coenzymes, NADH and ATP) are recycled in various biochemical synthesis
cycli, with little or no waste production.

I'm keeping my antennae out for more info on byproducts of



Subject: Re: History Questions
From: "Dan McFeeley" <>
Date: Mon, 4 Aug 2003 05:15:52 -0500

Thanks for the comments Ken — replies below. I had to cut your
post up in bits and snatches in order to reply . . . hope it's not too

On Tue, 29 Jul 2003, in MLD 1031, Ken Schramm wrote:

>I would like to reflect a bit on one comment you made…


>>I think you can say with reasonable accuracy that honey was first
>>used in the beginnings of the making of alcoholic beverages, but
>>mead itself was not the first.


>"first used" or "used first"?

I'll say "first used." I'm real leery of "firsts," especially in this area.
When you say that something was the very first, I mean the very
very first, without realizing it the statement has taken on the etiological
style found in myth. The human record doesn't reflect this. My
personal feeling is that various peoples, separated by time and distance,
at various times, each discovered how to harness alcoholic fermentation
using the available materials at hand. This would very likely happen
before the Neolithic era, and not necessarily dependent on the
development of technology such as pottery. No one was interested
in "style," at that time, whether wine, beer or mead. Honey would
have been one of many available adjunct ingredients.

>Until we can get a bit more archaeochemistry done, I think your point
>may be tough to prove or disprove.

I agree, but I'll add that even with archaeochemisty research, the point
will still be impossible to state with certainty. Archaeology can be
classified as a "historical" science, i.e., not something that necessarily
answers to the hardhat Newtonian model of strict verification. You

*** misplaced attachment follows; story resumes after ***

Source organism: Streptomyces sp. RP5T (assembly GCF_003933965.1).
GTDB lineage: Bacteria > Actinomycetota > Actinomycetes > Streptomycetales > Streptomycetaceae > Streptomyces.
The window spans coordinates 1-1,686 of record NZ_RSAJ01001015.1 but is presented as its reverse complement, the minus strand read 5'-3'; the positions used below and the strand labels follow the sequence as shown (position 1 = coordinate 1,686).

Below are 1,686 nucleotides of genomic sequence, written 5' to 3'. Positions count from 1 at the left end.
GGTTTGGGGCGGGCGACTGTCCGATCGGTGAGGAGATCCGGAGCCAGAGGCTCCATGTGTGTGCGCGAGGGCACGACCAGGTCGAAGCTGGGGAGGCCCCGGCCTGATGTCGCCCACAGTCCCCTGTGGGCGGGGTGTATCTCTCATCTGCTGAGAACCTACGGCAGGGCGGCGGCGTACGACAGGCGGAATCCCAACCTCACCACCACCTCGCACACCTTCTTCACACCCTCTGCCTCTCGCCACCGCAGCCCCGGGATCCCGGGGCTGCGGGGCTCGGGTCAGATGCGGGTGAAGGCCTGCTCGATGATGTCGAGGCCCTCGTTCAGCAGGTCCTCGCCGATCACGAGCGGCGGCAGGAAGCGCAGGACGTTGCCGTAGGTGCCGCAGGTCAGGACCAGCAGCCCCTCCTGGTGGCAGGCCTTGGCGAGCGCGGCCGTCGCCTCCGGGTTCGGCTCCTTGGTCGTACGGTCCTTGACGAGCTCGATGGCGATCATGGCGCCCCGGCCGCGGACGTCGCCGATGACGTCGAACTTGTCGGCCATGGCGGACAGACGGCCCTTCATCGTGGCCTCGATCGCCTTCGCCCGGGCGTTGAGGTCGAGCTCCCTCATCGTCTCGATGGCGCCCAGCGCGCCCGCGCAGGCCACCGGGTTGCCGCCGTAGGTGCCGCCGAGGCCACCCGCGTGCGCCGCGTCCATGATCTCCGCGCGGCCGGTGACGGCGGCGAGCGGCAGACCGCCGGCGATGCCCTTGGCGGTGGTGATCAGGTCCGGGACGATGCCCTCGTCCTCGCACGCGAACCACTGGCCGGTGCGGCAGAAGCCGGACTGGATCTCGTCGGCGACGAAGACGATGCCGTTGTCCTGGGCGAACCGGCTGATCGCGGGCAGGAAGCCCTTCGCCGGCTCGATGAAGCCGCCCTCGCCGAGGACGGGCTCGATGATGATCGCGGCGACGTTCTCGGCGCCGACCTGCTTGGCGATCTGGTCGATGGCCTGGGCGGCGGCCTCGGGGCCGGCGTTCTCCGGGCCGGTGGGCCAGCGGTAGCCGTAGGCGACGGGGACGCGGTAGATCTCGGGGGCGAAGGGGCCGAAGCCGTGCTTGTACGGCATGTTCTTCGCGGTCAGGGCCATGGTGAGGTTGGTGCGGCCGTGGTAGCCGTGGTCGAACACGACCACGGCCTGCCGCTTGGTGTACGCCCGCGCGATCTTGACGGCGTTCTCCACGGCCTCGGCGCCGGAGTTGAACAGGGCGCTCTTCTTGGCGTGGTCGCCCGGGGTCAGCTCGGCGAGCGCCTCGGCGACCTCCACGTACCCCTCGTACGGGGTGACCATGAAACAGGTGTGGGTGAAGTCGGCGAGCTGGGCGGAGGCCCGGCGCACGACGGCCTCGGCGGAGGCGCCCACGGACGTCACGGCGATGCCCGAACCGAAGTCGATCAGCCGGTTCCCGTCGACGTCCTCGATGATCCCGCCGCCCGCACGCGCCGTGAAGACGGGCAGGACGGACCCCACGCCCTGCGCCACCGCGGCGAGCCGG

can't falsify archaeological data, according to strict Popperian/Hempel
guidelines, the way you can in the more objective sciences.

Sorry, that last one was probably too vague. I'm saying that the
historical sciences don't necessarily answer to the criteria of the
familiar scientific method, i.e., hypothesis, gather data, set up
experiment, etc.

>When discussing pre-historic fermented beverages, the term "mead" as
>a term for any beverage in which the primary fermentable was honey may
>be appropriate.

In a sense, we do this already by subcategorizing metheglyns, melomels,
etc, under meadmaking. When going back to very early use of alcoholic
fermentation, however, the term "mead," as well as "wine" or "beer" gets
stretched too much, IMHO. The earliest examples of brewing have been
called "beer," but it may be more accurate to call these barley wines,
since they were not carbonated, and had adjuncts such as dates and maybe
even honey (the word is apparently difficult to translate). Yes, these
ancient "beers" were made by a brewing process, on the other hand, is
it really proper to call them a "beer"? Even "ale" doesn't fit well. My
point is that once you go back to the earliest beginnings of alcoholic
fermentation, the categories we are familiar with start to break down.

Again, this is all very hypothetical (see above).

Another point is what has been called the etymological fallacy in
paleolinguistics. It's the tendency to read modern concepts back
into ancient terms, such as "mead." James Fraser, in a 1920 paper